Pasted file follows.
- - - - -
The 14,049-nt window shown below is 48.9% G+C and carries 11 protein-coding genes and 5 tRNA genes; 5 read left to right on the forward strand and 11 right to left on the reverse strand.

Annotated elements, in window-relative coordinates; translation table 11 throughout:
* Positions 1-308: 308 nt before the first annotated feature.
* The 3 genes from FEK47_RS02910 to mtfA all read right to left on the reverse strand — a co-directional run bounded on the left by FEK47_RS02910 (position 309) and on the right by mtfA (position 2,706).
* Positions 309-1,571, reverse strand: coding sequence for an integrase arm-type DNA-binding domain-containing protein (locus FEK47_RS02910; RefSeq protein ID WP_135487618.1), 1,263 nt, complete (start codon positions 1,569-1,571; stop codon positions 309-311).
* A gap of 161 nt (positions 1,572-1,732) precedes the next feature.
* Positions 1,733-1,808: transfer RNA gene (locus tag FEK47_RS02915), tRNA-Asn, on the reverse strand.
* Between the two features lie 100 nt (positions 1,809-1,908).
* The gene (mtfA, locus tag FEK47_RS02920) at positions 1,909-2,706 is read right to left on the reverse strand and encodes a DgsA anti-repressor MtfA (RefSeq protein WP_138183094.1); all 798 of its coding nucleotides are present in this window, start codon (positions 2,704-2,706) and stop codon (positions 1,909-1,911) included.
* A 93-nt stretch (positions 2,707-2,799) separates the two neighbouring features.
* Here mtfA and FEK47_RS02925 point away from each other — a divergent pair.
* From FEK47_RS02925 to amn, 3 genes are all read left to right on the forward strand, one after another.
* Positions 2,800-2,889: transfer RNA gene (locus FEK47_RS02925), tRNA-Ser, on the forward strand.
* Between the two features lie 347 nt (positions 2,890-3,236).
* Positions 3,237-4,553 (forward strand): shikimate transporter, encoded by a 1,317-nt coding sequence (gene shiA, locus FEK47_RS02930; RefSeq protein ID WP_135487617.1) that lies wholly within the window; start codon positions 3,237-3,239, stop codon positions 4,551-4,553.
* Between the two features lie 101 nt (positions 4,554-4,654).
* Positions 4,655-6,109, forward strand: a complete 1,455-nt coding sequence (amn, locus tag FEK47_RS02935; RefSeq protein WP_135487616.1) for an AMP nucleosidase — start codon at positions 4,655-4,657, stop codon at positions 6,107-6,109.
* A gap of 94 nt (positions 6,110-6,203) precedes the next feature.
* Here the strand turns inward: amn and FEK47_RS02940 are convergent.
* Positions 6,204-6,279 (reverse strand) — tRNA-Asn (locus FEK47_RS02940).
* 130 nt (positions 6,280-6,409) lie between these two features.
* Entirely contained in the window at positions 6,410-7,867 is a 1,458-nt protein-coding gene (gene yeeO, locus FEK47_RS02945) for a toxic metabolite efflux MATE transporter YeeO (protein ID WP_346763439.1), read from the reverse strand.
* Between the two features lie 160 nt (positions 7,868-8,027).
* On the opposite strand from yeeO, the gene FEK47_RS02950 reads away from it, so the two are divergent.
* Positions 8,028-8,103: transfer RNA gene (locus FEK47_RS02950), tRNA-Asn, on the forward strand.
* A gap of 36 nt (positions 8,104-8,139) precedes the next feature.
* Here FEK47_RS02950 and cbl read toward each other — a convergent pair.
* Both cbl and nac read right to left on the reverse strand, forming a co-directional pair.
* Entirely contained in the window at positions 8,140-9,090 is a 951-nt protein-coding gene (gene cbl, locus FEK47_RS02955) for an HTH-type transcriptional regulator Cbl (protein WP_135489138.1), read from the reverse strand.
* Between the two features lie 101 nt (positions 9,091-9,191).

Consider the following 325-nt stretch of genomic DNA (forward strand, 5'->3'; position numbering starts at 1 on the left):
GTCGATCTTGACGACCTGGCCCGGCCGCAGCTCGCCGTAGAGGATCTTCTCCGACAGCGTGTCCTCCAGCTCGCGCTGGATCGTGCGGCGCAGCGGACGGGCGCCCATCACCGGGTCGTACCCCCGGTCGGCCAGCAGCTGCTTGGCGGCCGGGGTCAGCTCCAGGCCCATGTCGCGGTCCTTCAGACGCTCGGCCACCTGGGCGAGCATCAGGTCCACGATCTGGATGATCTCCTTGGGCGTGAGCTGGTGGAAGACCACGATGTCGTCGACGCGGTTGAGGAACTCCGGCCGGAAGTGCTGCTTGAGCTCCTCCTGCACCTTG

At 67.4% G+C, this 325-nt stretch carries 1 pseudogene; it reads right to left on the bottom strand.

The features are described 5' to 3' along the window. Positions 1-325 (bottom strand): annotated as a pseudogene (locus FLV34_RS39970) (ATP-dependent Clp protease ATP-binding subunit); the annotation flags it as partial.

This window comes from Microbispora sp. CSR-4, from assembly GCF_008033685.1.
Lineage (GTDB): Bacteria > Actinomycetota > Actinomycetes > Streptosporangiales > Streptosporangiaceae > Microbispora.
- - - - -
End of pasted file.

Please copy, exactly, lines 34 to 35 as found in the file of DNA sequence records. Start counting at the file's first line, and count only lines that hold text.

The features are described 5' to 3' along the window. Positions 1-325 (bottom strand): annotated as a pseudogene (locus FLV34_RS39970) (ATP-dependent Clp protease ATP-binding subunit); the annotation flags it as partial.

This window comes from Microbispora sp. CSR-4, from assembly GCF_008033685.1.